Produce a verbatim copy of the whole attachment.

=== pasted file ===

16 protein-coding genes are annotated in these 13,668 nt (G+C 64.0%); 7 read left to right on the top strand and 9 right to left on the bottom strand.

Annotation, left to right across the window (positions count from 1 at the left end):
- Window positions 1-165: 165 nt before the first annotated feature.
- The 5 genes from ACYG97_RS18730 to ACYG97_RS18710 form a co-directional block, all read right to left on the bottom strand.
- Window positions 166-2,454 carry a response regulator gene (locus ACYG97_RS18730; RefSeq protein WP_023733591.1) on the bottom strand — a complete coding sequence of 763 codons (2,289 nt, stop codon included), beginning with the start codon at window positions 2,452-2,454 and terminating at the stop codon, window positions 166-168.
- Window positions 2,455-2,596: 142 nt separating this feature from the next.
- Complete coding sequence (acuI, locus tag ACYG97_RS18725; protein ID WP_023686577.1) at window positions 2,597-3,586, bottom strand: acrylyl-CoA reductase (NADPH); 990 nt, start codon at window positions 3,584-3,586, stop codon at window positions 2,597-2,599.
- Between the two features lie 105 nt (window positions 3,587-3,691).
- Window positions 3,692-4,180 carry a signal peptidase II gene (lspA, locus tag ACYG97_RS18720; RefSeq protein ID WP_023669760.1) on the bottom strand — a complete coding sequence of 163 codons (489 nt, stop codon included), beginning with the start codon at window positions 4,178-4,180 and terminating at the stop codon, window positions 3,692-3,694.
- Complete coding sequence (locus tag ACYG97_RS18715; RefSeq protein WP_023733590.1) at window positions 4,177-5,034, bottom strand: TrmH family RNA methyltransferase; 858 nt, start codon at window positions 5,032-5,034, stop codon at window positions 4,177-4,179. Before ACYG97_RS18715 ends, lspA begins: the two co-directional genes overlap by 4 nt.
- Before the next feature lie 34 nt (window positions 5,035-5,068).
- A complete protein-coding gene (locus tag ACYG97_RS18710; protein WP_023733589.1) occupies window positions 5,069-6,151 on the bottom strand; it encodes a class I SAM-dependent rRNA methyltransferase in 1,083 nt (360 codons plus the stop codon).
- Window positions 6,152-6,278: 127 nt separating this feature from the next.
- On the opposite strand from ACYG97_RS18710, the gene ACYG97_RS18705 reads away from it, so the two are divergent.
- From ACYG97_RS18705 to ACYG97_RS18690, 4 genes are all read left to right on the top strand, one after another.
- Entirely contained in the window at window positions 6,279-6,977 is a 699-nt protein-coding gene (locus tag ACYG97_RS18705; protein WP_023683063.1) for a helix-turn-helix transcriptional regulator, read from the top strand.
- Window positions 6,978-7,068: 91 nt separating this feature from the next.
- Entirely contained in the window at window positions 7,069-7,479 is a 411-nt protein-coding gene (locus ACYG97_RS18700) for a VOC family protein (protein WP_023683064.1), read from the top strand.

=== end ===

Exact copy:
16 protein-coding genes are annotated in these 13,668 nt (G+C 64.0%); 7 read left to right on the top strand and 9 right to left on the bottom strand.

Annotation, left to right across the window (positions count from 1 at the left end):
- Window positions 1-165: 165 nt before the first annotated feature.
- The 5 genes from ACYG97_RS18730 to ACYG97_RS18710 form a co-directional block, all read right to left on the bottom strand.
- Window positions 166-2,454 carry a response regulator gene (locus ACYG97_RS18730; RefSeq protein WP_023733591.1) on the bottom strand — a complete coding sequence of 763 codons (2,289 nt, stop codon included), beginning with the start codon at window positions 2,452-2,454 and terminating at the stop codon, window positions 166-168.
- Window positions 2,455-2,596: 142 nt separating this feature from the next.
- Complete coding sequence (acuI, locus tag ACYG97_RS18725; protein ID WP_023686577.1) at window positions 2,597-3,586, bottom strand: acrylyl-CoA reductase (NADPH); 990 nt, start codon at window positions 3,584-3,586, stop codon at window positions 2,597-2,599.
- Between the two features lie 105 nt (window positions 3,587-3,691).
- Window positions 3,692-4,180 carry a signal peptidase II gene (lspA, locus tag ACYG97_RS18720; RefSeq protein ID WP_023669760.1) on the bottom strand — a complete coding sequence of 163 codons (489 nt, stop codon included), beginning with the start codon at window positions 4,178-4,180 and terminating at the stop codon, window positions 3,692-3,694.
- Complete coding sequence (locus tag ACYG97_RS18715; RefSeq protein WP_023733590.1) at window positions 4,177-5,034, bottom strand: TrmH family RNA methyltransferase; 858 nt, start codon at window positions 5,032-5,034, stop codon at window positions 4,177-4,179. Before ACYG97_RS18715 ends, lspA begins: the two co-directional genes overlap by 4 nt.
- Before the next feature lie 34 nt (window positions 5,035-5,068).
- A complete protein-coding gene (locus tag ACYG97_RS18710; protein WP_023733589.1) occupies window positions 5,069-6,151 on the bottom strand; it encodes a class I SAM-dependent rRNA methyltransferase in 1,083 nt (360 codons plus the stop codon).
- Window positions 6,152-6,278: 127 nt separating this feature from the next.
- On the opposite strand from ACYG97_RS18710, the gene ACYG97_RS18705 reads away from it, so the two are divergent.
- From ACYG97_RS18705 to ACYG97_RS18690, 4 genes are all read left to right on the top strand, one after another.
- Entirely contained in the window at window positions 6,279-6,977 is a 699-nt protein-coding gene (locus tag ACYG97_RS18705; protein WP_023683063.1) for a helix-turn-helix transcriptional regulator, read from the top strand.
- Window positions 6,978-7,068: 91 nt separating this feature from the next.
- Entirely contained in the window at window positions 7,069-7,479 is a 411-nt protein-coding gene (locus ACYG97_RS18700) for a VOC family protein (protein WP_023683064.1), read from the top strand.